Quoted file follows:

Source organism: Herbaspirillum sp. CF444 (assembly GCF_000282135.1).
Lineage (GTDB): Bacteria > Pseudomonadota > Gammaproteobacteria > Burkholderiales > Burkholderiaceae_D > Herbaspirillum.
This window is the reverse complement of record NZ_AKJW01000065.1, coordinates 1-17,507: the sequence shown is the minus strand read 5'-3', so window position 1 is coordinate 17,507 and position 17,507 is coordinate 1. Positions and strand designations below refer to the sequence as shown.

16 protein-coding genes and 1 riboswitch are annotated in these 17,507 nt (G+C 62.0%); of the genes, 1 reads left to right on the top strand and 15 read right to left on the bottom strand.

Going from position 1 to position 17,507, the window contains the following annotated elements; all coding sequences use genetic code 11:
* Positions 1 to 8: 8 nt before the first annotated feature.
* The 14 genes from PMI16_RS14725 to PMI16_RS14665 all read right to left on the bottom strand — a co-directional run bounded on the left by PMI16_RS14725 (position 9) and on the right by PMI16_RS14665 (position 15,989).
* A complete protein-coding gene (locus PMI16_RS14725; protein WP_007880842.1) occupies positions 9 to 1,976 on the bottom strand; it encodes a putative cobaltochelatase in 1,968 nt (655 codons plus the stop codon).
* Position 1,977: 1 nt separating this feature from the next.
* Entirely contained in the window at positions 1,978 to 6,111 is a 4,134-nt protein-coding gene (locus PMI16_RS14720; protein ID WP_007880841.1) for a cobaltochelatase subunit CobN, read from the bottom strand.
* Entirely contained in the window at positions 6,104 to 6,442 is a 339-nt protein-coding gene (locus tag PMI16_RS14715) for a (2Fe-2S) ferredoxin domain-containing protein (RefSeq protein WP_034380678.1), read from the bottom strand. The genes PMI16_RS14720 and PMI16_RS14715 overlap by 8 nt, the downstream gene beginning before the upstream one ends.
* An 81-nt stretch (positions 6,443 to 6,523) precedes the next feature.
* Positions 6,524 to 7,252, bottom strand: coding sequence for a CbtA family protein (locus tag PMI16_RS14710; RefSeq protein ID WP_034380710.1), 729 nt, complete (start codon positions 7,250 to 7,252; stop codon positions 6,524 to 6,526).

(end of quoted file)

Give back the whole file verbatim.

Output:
Source organism: Herbaspirillum sp. CF444 (assembly GCF_000282135.1).
Lineage (GTDB): Bacteria > Pseudomonadota > Gammaproteobacteria > Burkholderiales > Burkholderiaceae_D > Herbaspirillum.
This window is the reverse complement of record NZ_AKJW01000065.1, coordinates 1-17,507: the sequence shown is the minus strand read 5'-3', so window position 1 is coordinate 17,507 and position 17,507 is coordinate 1. Positions and strand designations below refer to the sequence as shown.

16 protein-coding genes and 1 riboswitch are annotated in these 17,507 nt (G+C 62.0%); of the genes, 1 reads left to right on the top strand and 15 read right to left on the bottom strand.

Going from position 1 to position 17,507, the window contains the following annotated elements; all coding sequences use genetic code 11:
* Positions 1 to 8: 8 nt before the first annotated feature.
* The 14 genes from PMI16_RS14725 to PMI16_RS14665 all read right to left on the bottom strand — a co-directional run bounded on the left by PMI16_RS14725 (position 9) and on the right by PMI16_RS14665 (position 15,989).
* A complete protein-coding gene (locus PMI16_RS14725; protein WP_007880842.1) occupies positions 9 to 1,976 on the bottom strand; it encodes a putative cobaltochelatase in 1,968 nt (655 codons plus the stop codon).
* Position 1,977: 1 nt separating this feature from the next.
* Entirely contained in the window at positions 1,978 to 6,111 is a 4,134-nt protein-coding gene (locus PMI16_RS14720; protein ID WP_007880841.1) for a cobaltochelatase subunit CobN, read from the bottom strand.
* Entirely contained in the window at positions 6,104 to 6,442 is a 339-nt protein-coding gene (locus tag PMI16_RS14715) for a (2Fe-2S) ferredoxin domain-containing protein (RefSeq protein WP_034380678.1), read from the bottom strand. The genes PMI16_RS14720 and PMI16_RS14715 overlap by 8 nt, the downstream gene beginning before the upstream one ends.
* An 81-nt stretch (positions 6,443 to 6,523) precedes the next feature.
* Positions 6,524 to 7,252, bottom strand: coding sequence for a CbtA family protein (locus tag PMI16_RS14710; RefSeq protein ID WP_034380710.1), 729 nt, complete (start codon positions 7,250 to 7,252; stop codon positions 6,524 to 6,526).